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Follow the bouncing tach?

Discussion in '"Stock" Alpine' started by Alpine 1789, Jul 7, 2022.

  1. Alpine 1789

    Alpine 1789 SAOCA President Diamond Level Sponsor

    I had a nice drive to the golf course in my SV yesterday; about an hour each way. The drive was a mix of country roads (some with too much traffic as it is tourist season here) and a scenic highway. The car ran great but on the way home while on the highway portion (early in my return trip), I noticed that my tach was bouncing around within a 1000-1500 RPM range. I was driving at a steady 60 MPH when I first noticed red it. Out of curiosity, I took it out of overdrive and the tach settled down to normal. I turned it on and off several times to be sure it wasn't just a coincidence, and it was consistent. It happened in both 3rd and 4th gear OD, although it seemed to be worse in 4th.

    It is a Tom H rebuilt tach and has always functioned flawlessly. What I found especially strange was that it seemed to disappear by the latter half of the drive, although it was difficult to be sure, given that I didn't have any more highway legs and was mostly in 3rd. I did manage to get up to 50 or so and drive in 4th OD and it was steady. I can take it out again for another drive but wanted to get input first on possible causes. I have never heard of this happening before. Any ideas?

  2. hartmandm

    hartmandm Moderator Diamond Level Sponsor

    Was the 1000 to 1,500 bouncing range "straddling" the correct RPM reading - i.e. going above and below, or was it only above what should have been the correct RPM reading?
  3. Alpine 1789

    Alpine 1789 SAOCA President Diamond Level Sponsor

    Good question and I am not certain, but think it was straddling. If anything, I’d say it was mostly below the correct range, but will watch more carefully on my next drive.
  4. belmateo

    belmateo Gold Level Sponsor

    What ignition system do you have in your car?
  5. Mike O'D

    Mike O'D Donation Time

    It wouldn't be running 1500 at 60 mph even with OD.
  6. Alpine 1789

    Alpine 1789 SAOCA President Diamond Level Sponsor

    I have a Pertronix system that has been there for about 15 years. Nothing has been changed recently.

    No, it runs around 3000, but the Tach was bouncing between 1000 and 4000 or so, but I have to check to be sure.

    It will be a day or two before I can get back out with it, but will report back then. In the meantime, my primary objective in posting this now was to be sure there was no danger in another highway drive. I can't imagine there is, but wanted to be safe.
  7. belmateo

    belmateo Gold Level Sponsor

    Two things come to mind, first is the ground wire connection should be checked when you get there. Even if it looks good, I would take it apart and clean it before remounting just to be sure. If that doesn't fix your issue it will be harder to find a high resistance open somewhere (probably the signal wire), but could be any of the wires.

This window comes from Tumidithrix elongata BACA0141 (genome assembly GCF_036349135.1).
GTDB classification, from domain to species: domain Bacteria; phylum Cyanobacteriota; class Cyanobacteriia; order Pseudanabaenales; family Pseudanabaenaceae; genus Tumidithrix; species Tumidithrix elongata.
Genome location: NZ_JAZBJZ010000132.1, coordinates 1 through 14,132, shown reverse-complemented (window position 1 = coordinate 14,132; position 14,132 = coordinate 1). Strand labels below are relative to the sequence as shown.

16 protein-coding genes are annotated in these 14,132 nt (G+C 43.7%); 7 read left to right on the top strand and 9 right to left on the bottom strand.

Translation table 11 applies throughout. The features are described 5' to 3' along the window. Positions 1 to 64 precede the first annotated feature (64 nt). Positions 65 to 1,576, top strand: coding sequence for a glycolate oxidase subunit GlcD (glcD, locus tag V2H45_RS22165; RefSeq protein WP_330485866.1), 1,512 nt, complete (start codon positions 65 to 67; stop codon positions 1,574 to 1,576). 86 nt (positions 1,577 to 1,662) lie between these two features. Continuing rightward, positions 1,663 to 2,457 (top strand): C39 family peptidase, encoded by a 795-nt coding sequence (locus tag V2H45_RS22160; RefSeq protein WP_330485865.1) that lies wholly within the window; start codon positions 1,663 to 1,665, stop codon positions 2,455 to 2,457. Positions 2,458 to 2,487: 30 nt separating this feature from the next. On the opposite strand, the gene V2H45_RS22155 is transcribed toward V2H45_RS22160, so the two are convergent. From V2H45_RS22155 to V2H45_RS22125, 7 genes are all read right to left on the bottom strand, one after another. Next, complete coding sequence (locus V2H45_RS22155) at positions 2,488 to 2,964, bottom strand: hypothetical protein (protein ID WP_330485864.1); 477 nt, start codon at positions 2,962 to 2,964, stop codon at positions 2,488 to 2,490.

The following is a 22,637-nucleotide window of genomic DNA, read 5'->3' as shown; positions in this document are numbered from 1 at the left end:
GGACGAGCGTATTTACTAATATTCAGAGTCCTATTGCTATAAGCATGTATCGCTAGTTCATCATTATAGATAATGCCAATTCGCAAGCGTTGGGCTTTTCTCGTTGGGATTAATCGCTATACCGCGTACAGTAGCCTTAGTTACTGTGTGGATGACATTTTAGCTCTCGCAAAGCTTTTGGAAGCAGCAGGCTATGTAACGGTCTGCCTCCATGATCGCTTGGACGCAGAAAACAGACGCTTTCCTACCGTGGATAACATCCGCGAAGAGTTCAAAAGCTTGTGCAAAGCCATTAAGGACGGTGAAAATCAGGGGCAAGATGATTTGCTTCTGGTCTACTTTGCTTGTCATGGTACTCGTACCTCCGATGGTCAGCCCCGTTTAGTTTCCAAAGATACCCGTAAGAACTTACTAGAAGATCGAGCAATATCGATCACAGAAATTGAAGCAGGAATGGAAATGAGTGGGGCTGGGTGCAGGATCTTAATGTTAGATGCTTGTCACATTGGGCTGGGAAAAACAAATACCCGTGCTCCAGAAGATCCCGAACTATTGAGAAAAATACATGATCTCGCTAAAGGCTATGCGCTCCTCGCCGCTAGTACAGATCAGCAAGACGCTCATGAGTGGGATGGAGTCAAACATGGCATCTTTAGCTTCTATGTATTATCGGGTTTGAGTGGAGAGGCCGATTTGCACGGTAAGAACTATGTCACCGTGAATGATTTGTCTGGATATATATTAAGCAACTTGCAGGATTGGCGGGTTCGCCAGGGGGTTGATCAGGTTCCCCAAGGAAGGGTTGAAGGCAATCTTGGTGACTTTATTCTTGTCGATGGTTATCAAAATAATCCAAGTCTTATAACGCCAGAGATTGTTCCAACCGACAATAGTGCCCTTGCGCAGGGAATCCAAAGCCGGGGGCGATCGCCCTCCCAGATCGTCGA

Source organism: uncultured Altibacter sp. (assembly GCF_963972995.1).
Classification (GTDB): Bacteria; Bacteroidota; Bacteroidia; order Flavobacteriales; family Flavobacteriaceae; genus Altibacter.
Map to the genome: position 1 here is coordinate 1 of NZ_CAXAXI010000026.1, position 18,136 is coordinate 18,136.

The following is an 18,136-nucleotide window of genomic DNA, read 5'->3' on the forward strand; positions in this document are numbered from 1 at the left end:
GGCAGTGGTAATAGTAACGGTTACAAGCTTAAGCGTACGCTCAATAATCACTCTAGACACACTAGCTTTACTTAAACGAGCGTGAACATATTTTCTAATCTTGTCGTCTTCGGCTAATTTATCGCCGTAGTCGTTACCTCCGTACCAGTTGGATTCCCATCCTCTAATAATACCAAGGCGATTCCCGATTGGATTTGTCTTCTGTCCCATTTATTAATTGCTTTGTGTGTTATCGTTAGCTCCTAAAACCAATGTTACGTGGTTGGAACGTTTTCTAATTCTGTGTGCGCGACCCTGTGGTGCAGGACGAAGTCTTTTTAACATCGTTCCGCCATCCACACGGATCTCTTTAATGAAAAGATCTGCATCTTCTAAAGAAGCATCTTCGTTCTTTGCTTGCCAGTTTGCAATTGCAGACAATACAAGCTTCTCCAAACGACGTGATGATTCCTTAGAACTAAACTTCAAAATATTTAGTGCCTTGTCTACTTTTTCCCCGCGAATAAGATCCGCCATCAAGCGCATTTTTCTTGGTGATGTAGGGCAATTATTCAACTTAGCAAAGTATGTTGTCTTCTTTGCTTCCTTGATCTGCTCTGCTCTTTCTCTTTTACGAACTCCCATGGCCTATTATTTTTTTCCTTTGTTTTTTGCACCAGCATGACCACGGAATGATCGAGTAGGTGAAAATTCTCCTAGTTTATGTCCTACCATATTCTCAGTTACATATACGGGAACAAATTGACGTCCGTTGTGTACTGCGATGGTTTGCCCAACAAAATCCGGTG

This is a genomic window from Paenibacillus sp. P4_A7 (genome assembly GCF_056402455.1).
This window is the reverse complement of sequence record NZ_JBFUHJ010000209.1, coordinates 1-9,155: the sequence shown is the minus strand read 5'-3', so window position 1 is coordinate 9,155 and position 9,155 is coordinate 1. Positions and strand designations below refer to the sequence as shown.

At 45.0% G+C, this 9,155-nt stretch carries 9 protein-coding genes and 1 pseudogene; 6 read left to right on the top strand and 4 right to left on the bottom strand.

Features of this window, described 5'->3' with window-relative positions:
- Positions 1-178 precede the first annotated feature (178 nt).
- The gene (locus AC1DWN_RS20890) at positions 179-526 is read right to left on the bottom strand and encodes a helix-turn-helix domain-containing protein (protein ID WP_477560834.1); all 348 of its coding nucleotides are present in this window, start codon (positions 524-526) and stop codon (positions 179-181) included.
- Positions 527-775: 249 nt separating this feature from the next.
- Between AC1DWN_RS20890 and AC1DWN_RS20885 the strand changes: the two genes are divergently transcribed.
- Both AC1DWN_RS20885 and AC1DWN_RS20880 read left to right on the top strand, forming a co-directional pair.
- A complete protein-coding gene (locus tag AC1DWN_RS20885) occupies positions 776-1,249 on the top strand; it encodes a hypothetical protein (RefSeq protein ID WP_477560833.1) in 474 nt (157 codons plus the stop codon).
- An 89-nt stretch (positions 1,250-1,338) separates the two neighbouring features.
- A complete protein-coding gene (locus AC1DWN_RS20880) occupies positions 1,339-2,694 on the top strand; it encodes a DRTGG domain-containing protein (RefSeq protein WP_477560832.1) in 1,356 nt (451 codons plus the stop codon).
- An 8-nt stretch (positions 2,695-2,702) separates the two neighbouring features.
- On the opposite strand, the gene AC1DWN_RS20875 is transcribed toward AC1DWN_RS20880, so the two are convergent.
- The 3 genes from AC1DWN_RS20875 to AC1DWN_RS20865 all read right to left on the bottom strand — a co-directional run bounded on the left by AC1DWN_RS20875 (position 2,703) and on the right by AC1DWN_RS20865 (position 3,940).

8. Alpine 1789

    Alpine 1789 SAOCA President Diamond Level Sponsor

    Thanks. I will double check things before I take it out, hopefully tomorrow.
  9. Tom H

    Tom H Platinum Level Sponsor

    Very strange! Does it seem to be due to the OD being on, vs or off, or was it more due to engine revs being higher (due to OD off ) that made it work better. Maybe try different revs while in neutral to see if it messes up at lower revs or higher. Or maybe put it in neutral and rev to say, 3000 and then with the shift lever in the neutral slot move it to the 3/4 side of neutral and turn OD ON and see if it acts up. That could help identify if it's a problem at certain rev level or simply due to the electrical issues from OD electrics.

  10. Alpine 1789

    Alpine 1789 SAOCA President Diamond Level Sponsor

    Thanks, Tom. Strange, indeed. Especially the way it settled down halfway through the drive. It was definitely the OD vs the revs. I will do little more investigating today and report back.
  11. Tom H

    Tom H Platinum Level Sponsor

    I keep trying to think of what might cause this. My best thought so far is that it’s due to a slightly binding needle pivot. I have seen similar behavior before, where the needle bearing is ever so slightly binding at just a couple positions of the needle. IIRC when increasing frequency (revs) during testing/ adjusting, the needle would stick and not increase until freq was upped a couple more steps where the increased current thru the meter overcame the stickiness and the needle then jumped up and actually overshot the correct value and the needle would oscillate a couple times before settling at the correct point. These needle movements are very sensitive and it takes very little to bind slightly. This could also explain why the problem only occurred on your return trip where a slight temperature increase may have slight metal expansion that caused the binding. If this IS the problem it’s pretty easily solved. There is an adjustable bearing just under the needle hub that needs about a quarter turn to add a tiny bit of slack in the end-play of the shaft.

    As I noted earlier, I think it best to test it with the car not moving, tranny in neutral, but shift lever in the 3/4 slot to be able to turn the OD electrics On and Off. My guess is that you will be unable to duplicate the problem until the temperature situation is identical to your return drive.

    If you are not able to duplicate the OD interaction but the problem recurs send me the tach and I’ll adjust the needle bearing.

    If you are able to duplicate the OD interaction I’ll consult with a couple other tach experts and try to find a possible cause.